If we start with the group of rational numbers $\mathbb{Q}$ and the subgroup of $\mathbb{Q}$; $\mathbb{Z}$ the integers, and then form the quotient group $\mathbb{Q}$/$\mathbb{Z}$ we have that this quotient group consists of all the cosets of $\mathbb{Z}$ in $\mathbb{Q}$.

These are of the form $a + \mathbb{Z}$, $a \in \mathbb{Q}$.

E.g. $...\frac{2}{3}, \frac{5}{3}, \frac{8}{3}...$ i.e. the coset $\frac{2}{3} + \mathbb{Z}$.

These cosets are the elements of the quotient group $\mathbb{Q}$/$\mathbb{Z}$ and is a partiton of $\mathbb{Q}$.

Then we have that $\mathbb{Q}$/$\mathbb{Z}$ is homomorphic to the circle $S^1$.

$\mathbb{Q}$/$\mathbb{Z} \:\cong \:S^1$

This is because the cosets are parameterized by elements belonging to the interval $[0,1]$. Every coset has exactly one element in it (as long as we make the identification that $0 = 1$, because it belongs to the original subgroup $\mathbb{Z}$)

$\mathbb{Q}$/$\mathbb{Z}\: \cong \:S^1$ ($\cong [0,1]$ with $0=1$)

I think these things are rather difficult and i wonder if my intuition, understanding, of them and the connection between them are ok, or if there are some flaws?

Clarification from the discussion in the comments: The statement $\mathbb{Q}$/$\mathbb{Z}\: \cong \:S^1$ comes from Wildberger's video lectures and what he probably means is that these are homeomorphic as spaces. But even this is wrong.

Conclusion: Do not watch his videos :)

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    $\begingroup$ $\mathbb Q/\mathbb Z$ is not isomorphic to $\mathbb S^1$. You confuse with $\mathbb R/\mathbb Z\cong\mathbb S^1$. $\endgroup$ – Surb Feb 16 '16 at 12:35
  • $\begingroup$ Usually $S^1$ denotes the unit circle in the real plane, which is far larger than this group. $\endgroup$ – Tobias Kildetoft Feb 16 '16 at 12:35
  • $\begingroup$ math.stackexchange.com/questions/1202243/… $\endgroup$ – Taylor Ted Feb 16 '16 at 12:38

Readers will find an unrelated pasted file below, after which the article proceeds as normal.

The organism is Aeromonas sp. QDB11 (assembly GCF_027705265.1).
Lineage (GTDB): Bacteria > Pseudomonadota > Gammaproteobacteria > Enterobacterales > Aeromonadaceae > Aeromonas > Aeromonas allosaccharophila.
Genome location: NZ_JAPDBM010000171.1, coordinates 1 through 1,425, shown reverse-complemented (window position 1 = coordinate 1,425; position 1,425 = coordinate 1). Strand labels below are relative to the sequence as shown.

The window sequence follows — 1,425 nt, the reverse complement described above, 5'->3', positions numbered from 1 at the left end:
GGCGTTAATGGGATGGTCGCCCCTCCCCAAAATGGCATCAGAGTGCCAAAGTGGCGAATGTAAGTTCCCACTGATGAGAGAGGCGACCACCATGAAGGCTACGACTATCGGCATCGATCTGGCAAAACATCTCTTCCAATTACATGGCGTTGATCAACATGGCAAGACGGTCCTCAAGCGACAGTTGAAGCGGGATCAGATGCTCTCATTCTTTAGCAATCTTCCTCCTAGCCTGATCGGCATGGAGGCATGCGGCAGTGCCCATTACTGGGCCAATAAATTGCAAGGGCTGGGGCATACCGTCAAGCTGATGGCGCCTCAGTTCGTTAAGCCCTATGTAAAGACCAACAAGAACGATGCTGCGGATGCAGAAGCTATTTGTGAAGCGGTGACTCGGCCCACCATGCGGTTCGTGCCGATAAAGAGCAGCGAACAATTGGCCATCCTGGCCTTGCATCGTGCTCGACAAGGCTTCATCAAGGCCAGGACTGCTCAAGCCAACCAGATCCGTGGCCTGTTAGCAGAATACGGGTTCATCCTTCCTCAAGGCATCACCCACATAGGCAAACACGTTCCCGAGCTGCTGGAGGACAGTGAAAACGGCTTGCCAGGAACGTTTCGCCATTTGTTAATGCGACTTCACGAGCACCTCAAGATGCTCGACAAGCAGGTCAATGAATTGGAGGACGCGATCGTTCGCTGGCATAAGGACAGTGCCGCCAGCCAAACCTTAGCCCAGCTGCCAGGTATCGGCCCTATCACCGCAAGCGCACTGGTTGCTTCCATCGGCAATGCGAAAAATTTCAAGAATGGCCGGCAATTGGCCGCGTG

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    $\begingroup$ What does it even mean to be homomorphic? $\endgroup$ – Tobias Kildetoft Feb 16 '16 at 12:44
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    $\begingroup$ Yes, it is also clearly false that they are homeomorphic, as one is countable while the other is not. But given the view of Wildberger on anything infinite, who knows? $\endgroup$ – Tobias Kildetoft Feb 16 '16 at 12:53

As stated in the comments $\mathbb Q/\mathbb Z$ is not isomorphic to $\mathbb S^1$ which is the unit circle. What we have is the following isomorphism with the multiplicative group of roots of unit

$$\begin{align}\varphi: \mathbb Q/\mathbb Z &\to C^{\times}\\\frac{p}{q} + \mathbb Z &\mapsto e^{\frac{2\pi i p}{q}}\end{align}$$

  • $\begingroup$ And its not true that they are homomorphic as spaces? $\endgroup$ – JKnecht Feb 16 '16 at 12:49
  • $\begingroup$ @JKnecht What does it mean to be homomorphic? $\endgroup$ – Tobias Kildetoft Feb 16 '16 at 12:49
  • $\begingroup$ I think Jknecht want to say isomorphic, no ? @TobiasKildetoft $\endgroup$ – Surb Feb 16 '16 at 12:50
  • $\begingroup$ Do you mean homeomorphic? $\endgroup$ – Aaron Maroja Feb 16 '16 at 12:51
  • $\begingroup$ @Surb That would be odd since he has already been told that this is not the case (and makes the "as spaces" odd too). $\endgroup$ – Tobias Kildetoft Feb 16 '16 at 12:51

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